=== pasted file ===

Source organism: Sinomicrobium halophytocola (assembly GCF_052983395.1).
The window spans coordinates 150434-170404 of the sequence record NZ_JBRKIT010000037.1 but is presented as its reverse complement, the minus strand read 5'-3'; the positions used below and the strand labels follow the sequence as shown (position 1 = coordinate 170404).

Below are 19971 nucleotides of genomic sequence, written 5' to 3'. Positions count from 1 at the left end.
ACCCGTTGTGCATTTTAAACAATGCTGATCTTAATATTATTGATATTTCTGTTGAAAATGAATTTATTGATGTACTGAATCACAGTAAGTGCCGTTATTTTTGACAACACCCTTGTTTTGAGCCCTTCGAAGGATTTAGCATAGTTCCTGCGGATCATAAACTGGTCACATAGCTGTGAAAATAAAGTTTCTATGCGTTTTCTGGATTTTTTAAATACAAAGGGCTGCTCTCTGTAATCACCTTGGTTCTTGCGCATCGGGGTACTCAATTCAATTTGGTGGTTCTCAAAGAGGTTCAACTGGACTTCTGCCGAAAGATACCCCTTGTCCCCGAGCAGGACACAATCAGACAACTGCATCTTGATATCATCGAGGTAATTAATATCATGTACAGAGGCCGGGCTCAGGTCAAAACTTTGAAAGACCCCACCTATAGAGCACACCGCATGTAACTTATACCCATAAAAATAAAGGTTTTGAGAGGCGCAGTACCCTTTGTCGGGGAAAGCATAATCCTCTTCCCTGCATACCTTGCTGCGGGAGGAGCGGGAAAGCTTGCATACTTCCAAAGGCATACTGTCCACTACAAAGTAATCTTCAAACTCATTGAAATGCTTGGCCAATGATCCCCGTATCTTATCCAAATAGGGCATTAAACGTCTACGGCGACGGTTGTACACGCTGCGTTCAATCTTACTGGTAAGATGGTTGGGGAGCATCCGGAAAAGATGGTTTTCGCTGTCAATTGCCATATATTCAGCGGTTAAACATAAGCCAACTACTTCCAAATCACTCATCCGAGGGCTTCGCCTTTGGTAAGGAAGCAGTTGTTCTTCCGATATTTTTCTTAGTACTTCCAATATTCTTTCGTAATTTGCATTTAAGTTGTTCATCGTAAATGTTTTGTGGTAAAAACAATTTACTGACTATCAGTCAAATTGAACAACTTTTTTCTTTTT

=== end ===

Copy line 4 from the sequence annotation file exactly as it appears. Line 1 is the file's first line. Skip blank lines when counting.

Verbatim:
ACCCGTTGTGCATTTTAAACAATGCTGATCTTAATATTATTGATATTTCTGTTGAAAATGAATTTATTGATGTACTGAATCACAGTAAGTGCCGTTATTTTTGACAACACCCTTGTTTTGAGCCCTTCGAAGGATTTAGCATAGTTCCTGCGGATCATAAACTGGTCACATAGCTGTGAAAATAAAGTTTCTATGCGTTTTCTGGATTTTTTAAATACAAAGGGCTGCTCTCTGTAATCACCTTGGTTCTTGCGCATCGGGGTACTCAATTCAATTTGGTGGTTCTCAAAGAGGTTCAACTGGACTTCTGCCGAAAGATACCCCTTGTCCCCGAGCAGGACACAATCAGACAACTGCATCTTGATATCATCGAGGTAATTAATATCATGTACAGAGGCCGGGCTCAGGTCAAAACTTTGAAAGACCCCACCTATAGAGCACACCGCATGTAACTTATACCCATAAAAATAAAGGTTTTGAGAGGCGCAGTACCCTTTGTCGGGGAAAGCATAATCCTCTTCCCTGCATACCTTGCTGCGGGAGGAGCGGGAAAGCTTGCATACTTCCAAAGGCATACTGTCCACTACAAAGTAATCTTCAAACTCATTGAAATGCTTGGCCAATGATCCCCGTATCTTATCCAAATAGGGCATTAAACGTCTACGGCGACGGTTGTACACGCTGCGTTCAATCTTACTGGTAAGATGGTTGGGGAGCATCCGGAAAAGATGGTTTTCGCTGTCAATTGCCATATATTCAGCGGTTAAACATAAGCCAACTACTTCCAAATCACTCATCCGAGGGCTTCGCCTTTGGTAAGGAAGCAGTTGTTCTTCCGATATTTTTCTTAGTACTTCCAATATTCTTTCGTAATTTGCATTTAAGTTGTTCATCGTAAATGTTTTGTGGTAAAAACAATTTACTGACTATCAGTCAAATTGAACAACTTTTTTCTTTTT